Jon Cruddas and “belonging”
Jon Cruddas, Ed Miliband’s policy head, gave an interesting speech at the Resolution Foundation yesterday. It was entitled “Earning and Belonging”, which sounded ominous, and indeed there was a lot of Cruddas blah in the speech. It also started with an alarming and unwarranted attack on Alan Milburn, one of the most important New Labour ministers in the Blair government:
In January 2005 the head of election strategy was asked what is the purpose of Labour?
He said this: “What we want is for more people to be able to earn and own. That is what people want. It is what Labour policy in the end is all about.”
But is to ‘earn and own’ the essence of Labour?
Is it really what people want? Does this give our lives true meaning?
Here what we aspire to consists of the impulse to accumulate and consume, severed from a deeper sense of responsibility to others and society as a whole. It is a bit one sided.
Cruddas went so far as to describe Milburn’s view as the ‘economistic tradition’ in Labour, as opposed to the ‘progressive tradition’.
You can see what Cruddas was getting at. “Earning and owning” does sound a little crude. But there would surely be nothing wrong with, for example, “earning, owning and belonging”. To take “owning” out implies a hostile disdain for the desire of most normal voters to own their homes.
Actually, Cruddas came to the right to buy later on:
Think of council housing. It used to be, in the docking areas of East London that a council flat was passed on through the mother. Seamen were away a lot of the time and maternal inheritance was the norm. It gave a stability to families, a place in the world. With the arrival of new immigrants it was unfair and unjust to deny homes to impoverished large families and this required public authorities to distribute on the basis of need, not of customary practice or length of habitation, or seniority.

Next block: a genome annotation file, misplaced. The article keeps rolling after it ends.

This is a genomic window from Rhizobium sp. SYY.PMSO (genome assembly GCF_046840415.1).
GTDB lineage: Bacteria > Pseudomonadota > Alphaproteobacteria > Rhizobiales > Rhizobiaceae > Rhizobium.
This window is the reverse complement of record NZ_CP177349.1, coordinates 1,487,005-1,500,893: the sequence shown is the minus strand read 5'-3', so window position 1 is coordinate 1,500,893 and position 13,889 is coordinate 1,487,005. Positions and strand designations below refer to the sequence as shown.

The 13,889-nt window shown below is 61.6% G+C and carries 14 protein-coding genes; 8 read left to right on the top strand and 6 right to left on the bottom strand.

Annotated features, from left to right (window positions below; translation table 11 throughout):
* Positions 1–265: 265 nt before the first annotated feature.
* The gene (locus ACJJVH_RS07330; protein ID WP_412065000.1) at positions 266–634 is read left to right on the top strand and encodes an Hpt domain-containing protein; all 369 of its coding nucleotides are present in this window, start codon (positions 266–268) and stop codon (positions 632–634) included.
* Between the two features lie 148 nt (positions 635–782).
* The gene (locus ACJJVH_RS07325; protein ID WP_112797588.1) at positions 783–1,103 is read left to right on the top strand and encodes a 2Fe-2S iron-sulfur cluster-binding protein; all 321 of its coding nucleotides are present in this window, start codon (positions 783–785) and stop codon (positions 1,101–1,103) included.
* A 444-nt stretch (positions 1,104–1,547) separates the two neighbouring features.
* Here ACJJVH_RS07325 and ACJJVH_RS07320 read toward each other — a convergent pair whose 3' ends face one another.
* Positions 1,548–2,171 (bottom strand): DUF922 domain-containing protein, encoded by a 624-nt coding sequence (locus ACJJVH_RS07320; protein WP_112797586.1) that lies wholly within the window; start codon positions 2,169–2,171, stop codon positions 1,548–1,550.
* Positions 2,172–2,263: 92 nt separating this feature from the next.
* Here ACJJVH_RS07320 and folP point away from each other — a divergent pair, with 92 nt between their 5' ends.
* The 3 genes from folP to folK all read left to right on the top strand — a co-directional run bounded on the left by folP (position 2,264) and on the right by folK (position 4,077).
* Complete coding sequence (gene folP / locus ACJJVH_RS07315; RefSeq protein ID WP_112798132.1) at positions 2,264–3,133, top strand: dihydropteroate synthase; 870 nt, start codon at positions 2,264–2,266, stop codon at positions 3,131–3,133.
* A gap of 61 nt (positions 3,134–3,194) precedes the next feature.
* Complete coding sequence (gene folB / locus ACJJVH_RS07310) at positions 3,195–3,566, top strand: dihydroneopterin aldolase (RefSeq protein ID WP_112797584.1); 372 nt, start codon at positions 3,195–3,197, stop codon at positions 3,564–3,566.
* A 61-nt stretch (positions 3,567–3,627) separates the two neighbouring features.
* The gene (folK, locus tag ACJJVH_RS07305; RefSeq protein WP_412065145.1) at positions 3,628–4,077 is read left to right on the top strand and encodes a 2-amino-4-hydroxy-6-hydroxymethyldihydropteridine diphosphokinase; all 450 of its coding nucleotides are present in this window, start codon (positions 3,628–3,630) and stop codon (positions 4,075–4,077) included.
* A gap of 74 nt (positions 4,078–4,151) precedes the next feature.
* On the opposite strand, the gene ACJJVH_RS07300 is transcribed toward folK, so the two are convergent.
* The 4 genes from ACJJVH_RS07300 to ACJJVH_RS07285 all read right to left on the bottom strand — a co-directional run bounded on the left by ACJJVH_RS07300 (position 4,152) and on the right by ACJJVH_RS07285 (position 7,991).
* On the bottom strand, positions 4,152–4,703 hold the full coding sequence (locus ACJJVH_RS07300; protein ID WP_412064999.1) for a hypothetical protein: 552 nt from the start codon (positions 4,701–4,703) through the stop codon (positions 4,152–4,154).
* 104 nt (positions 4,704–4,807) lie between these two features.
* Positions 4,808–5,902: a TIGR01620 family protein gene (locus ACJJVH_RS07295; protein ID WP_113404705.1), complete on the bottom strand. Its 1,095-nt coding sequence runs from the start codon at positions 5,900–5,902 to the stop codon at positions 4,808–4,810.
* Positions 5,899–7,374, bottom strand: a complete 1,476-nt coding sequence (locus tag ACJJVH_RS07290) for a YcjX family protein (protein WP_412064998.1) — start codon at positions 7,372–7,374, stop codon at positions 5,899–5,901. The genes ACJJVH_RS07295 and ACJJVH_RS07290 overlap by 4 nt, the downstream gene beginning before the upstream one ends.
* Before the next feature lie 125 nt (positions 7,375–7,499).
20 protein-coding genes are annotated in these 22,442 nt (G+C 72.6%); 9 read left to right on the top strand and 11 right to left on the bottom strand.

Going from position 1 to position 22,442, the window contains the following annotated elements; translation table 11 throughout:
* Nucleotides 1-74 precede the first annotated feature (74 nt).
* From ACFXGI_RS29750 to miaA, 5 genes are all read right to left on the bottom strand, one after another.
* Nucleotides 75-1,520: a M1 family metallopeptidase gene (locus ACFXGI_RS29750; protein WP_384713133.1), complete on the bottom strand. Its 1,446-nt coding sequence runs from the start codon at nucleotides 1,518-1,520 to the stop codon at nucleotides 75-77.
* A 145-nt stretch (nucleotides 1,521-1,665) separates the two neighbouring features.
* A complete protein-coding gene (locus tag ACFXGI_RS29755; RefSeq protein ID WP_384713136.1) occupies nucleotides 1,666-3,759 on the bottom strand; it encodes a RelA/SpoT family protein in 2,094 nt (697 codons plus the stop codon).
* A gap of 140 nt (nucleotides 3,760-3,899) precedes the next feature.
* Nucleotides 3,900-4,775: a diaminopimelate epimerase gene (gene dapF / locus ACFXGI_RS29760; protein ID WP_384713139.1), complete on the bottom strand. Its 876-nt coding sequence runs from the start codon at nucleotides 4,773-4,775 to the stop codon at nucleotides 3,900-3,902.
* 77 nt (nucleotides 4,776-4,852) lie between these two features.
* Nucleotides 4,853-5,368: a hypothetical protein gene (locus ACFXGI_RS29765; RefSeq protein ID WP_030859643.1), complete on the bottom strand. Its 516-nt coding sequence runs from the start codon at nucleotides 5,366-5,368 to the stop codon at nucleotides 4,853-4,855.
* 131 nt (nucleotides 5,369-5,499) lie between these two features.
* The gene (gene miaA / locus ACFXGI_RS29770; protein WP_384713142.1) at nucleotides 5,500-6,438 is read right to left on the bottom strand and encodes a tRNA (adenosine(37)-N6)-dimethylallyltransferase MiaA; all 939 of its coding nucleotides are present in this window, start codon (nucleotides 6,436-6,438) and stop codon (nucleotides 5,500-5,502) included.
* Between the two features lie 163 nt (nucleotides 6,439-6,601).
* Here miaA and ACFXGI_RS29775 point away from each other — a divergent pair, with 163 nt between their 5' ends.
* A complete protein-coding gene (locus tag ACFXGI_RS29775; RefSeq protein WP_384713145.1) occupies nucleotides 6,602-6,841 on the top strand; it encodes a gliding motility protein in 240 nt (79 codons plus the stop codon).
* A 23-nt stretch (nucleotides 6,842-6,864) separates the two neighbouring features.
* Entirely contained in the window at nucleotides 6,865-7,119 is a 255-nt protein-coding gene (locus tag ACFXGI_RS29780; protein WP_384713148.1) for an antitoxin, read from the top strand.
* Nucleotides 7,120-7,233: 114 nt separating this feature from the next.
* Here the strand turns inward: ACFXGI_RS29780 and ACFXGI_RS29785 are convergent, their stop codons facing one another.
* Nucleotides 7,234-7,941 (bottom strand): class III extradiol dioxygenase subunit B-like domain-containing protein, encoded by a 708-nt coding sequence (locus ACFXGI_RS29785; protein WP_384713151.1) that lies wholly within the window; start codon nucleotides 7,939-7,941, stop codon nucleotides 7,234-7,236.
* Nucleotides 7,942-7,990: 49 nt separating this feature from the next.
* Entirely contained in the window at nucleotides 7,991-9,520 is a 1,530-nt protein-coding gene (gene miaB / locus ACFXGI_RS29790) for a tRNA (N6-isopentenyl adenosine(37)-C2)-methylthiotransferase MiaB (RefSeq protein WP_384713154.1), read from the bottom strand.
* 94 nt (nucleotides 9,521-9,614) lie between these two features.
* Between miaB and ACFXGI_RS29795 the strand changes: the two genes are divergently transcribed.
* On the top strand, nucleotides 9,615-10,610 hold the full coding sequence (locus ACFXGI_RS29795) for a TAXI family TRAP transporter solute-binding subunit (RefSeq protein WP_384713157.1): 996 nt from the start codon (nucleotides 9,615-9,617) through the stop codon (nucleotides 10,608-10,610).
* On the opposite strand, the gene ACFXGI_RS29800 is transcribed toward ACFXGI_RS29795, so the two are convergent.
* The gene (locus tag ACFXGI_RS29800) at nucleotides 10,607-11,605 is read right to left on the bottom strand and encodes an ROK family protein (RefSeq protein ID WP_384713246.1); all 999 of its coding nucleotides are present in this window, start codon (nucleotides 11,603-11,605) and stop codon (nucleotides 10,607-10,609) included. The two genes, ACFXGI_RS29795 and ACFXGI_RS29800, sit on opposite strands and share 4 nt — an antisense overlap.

Consequently there was no recognition of inter-generational solidarities. Need trumped tenure. That had little to do with earning or belonging and it generated a sense of dispossession and abandonment. No new houses were built and the right to buy spoke to that anxiety of not leaving anything to your children, of not belonging. There was a rupture of trust with Labour.
This just seems confused to me. At this point Cruddas seems to have accepted that “owning” can be part of “belonging”.
If this is where Labour’s policy review is going, it is not going well.
There is far too much waffle in the speech. “The institutions that generated the crash are still predominant within the economy.” What does that mean? End capitalism? Abolish banks? Suppress the business cycle? “We need to actively rebuild solidarity and sense of duty and obligation in society.” All right, just as long as we don’t do it passively.
Almost the only “concrete step” (as promised by Ed Miliband) in it was a “concrete hint” of the contributory principle in welfare: “One Nation Labour will renew our welfare institutions and the key building blocks are relationships, contribution and responsibility.”
Still, Cruddas did say:
Simply opposing the cuts without an alternative is no good. It fails to offer reasonable hope. The stakes are high because when hope is not reasonable despair becomes real.
On that, at least, we can all agree.Tagged in: alan milburn, Jon Cruddas
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